But for a number of geographically-encumbered folks, the sub-surface pillow-down of summer brings with it more grave and ungroovy consequences. Hurricanes and tropical storms are gearing up to spank the Gulf of Mexico with a debris-wreaking fist. Droughts will speckle farmland country, crapping its dusty fury upon a smattering of unlucky agriculturalists. And inevitably the funnel clouds will open up their peppery maws at the vengeful sky, bullying rural settlements and trailer parks alike on the ground.
Edmonton has seen but one tornado in our 100+ years as a city, and it left its mark on everyone who lived through it – even for those of us who saw nothing worse than the dog-spittle of rain against our windows. But in the interest of public safety – and as part of my court-ordered restitution for ‘liberating’ those pet store frogs into the IKEA ball-pit – here are some safety tips.
Remember that viral video in which a Kansas TV crew near El Dorado fled from a nearby tornado and took refuge beneath an overpass? Yeah, don’t do this. If you happen to be caught on an empty two-lane highway with a tornado sneering at the hairs on the back of your neck, you might be tempted to tuck yourself under a concrete canopy, but you’ll really only be worsening your chances of survival. That TV crew happened to pick a rather odd overpass – there was a hollow crawlspace at the top of the embankment where they could grab hold of the exposed girders to stay stable. Read more…
And so it was said in the First Epistle to the Corinthians (known as much for their spiritual pluck as their fine leather upholstery) that a woman’s body belongs not to her, but was purchased by Jesus through the sacrifice of his crucifixion. Which is shocking, because as a Jew you’d think Jesus could have finagled himself a better deal.
Next we turn to Matthew 4:19, when Jesus said unto a pair of fishermen that he would make them “fishers of men”. This was the Biblical snippet passed on to the women of the Children of God, a.k.a. The Family International, a cultish bastard-child spin-off of Christianity in which women were at one time encouraged to seduce men into the faith, using their charm, their guile, and their humptastic bedroom skills. They called it ‘Flirty Fishing’, and their pimps – sorry, their mostly male spiritual leaders – claimed it worked.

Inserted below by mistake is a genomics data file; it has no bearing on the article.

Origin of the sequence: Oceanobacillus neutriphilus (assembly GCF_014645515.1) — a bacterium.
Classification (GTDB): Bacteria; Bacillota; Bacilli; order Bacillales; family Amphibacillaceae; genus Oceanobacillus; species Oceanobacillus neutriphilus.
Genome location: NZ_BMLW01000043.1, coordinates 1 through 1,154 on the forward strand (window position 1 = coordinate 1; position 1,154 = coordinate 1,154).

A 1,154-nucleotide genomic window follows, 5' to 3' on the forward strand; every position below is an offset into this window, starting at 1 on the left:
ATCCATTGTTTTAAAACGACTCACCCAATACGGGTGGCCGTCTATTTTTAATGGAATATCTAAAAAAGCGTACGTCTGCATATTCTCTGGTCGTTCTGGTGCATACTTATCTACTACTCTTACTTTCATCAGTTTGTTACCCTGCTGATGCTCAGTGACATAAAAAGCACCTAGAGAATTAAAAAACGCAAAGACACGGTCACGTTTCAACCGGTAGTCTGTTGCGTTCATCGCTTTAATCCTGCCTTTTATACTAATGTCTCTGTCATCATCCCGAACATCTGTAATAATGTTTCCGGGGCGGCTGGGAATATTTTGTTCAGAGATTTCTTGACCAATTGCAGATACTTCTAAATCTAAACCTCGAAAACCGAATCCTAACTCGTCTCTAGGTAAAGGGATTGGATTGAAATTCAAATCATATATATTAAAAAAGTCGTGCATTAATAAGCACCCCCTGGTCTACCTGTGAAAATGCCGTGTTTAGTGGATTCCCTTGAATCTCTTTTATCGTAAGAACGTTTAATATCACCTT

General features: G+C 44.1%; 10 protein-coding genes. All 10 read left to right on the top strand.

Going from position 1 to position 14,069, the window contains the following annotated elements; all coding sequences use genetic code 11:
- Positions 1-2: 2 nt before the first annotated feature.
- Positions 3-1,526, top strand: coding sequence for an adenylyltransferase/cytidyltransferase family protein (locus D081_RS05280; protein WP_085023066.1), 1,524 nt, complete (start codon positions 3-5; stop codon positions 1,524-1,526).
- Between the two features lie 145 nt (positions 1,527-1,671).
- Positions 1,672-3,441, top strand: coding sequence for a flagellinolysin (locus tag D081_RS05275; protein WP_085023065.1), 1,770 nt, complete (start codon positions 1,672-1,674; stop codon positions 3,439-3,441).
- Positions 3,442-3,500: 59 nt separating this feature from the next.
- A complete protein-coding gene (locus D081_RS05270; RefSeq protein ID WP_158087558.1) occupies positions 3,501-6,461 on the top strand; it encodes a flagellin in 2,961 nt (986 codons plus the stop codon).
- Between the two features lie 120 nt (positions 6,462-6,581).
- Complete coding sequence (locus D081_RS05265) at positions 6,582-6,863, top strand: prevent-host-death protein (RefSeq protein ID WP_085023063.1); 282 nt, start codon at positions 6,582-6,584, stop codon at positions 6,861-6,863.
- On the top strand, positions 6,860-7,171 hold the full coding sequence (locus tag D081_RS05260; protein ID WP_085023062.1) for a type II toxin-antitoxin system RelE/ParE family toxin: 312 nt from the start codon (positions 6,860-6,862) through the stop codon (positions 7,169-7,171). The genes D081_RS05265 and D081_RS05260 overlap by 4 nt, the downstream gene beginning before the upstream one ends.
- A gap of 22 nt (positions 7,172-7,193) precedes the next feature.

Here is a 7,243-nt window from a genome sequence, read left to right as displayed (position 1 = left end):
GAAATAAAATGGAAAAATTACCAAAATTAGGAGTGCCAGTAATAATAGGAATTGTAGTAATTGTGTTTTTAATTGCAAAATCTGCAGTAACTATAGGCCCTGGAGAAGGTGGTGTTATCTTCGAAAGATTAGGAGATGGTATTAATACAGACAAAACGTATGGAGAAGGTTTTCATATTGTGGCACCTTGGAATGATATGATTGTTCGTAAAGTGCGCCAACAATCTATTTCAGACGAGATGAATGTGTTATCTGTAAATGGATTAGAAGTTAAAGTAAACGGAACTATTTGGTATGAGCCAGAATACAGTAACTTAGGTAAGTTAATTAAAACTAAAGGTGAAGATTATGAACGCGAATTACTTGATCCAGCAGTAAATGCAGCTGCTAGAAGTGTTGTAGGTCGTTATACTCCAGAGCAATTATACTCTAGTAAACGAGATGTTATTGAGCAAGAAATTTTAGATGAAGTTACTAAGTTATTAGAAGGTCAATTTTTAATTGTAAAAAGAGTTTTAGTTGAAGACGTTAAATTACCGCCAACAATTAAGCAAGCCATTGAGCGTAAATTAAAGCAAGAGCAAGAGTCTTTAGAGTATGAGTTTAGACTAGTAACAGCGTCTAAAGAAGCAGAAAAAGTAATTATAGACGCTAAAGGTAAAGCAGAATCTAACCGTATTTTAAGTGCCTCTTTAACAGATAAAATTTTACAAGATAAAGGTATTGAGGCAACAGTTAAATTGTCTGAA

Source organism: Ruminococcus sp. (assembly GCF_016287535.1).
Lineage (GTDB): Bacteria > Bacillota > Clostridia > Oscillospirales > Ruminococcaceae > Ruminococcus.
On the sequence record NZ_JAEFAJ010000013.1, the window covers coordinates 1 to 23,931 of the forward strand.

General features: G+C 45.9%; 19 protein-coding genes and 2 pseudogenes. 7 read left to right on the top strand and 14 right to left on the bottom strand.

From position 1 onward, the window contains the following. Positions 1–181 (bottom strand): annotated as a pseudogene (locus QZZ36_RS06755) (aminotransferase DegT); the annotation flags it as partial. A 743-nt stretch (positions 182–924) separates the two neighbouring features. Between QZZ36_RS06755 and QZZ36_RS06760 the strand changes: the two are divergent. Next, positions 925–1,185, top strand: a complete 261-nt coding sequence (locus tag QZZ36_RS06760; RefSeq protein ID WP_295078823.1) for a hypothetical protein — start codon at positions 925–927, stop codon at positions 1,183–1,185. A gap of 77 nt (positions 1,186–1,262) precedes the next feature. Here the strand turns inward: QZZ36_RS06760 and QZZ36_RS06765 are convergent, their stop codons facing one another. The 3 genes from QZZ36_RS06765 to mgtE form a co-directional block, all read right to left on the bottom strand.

The Children of God parlayed the hippie sensibility for metaphysical exploration, along with the cultural acceptance of free-form boning of the Sexual Revolution, into a twisted garble of quasi-religious teachings. And somehow they have been able to pull this off and stay viable for over 45 years.
David Berg, also known as Moses David because it looks better on a cult leader’s business card, hooked up with Karen Zerby in 1968 to form the Children of God. They boasted the flavors of the day: free love, communal living and a rejection of authoritarian rhetoric. But members also needed to souse their snouts in the primordial goop of religion, subscribing not only to the most finger-wagging tenets of Christianity – along with a healthy sprinkling of apocalyptic doom – but also to the teachings of Moses David and his spouse. Read more…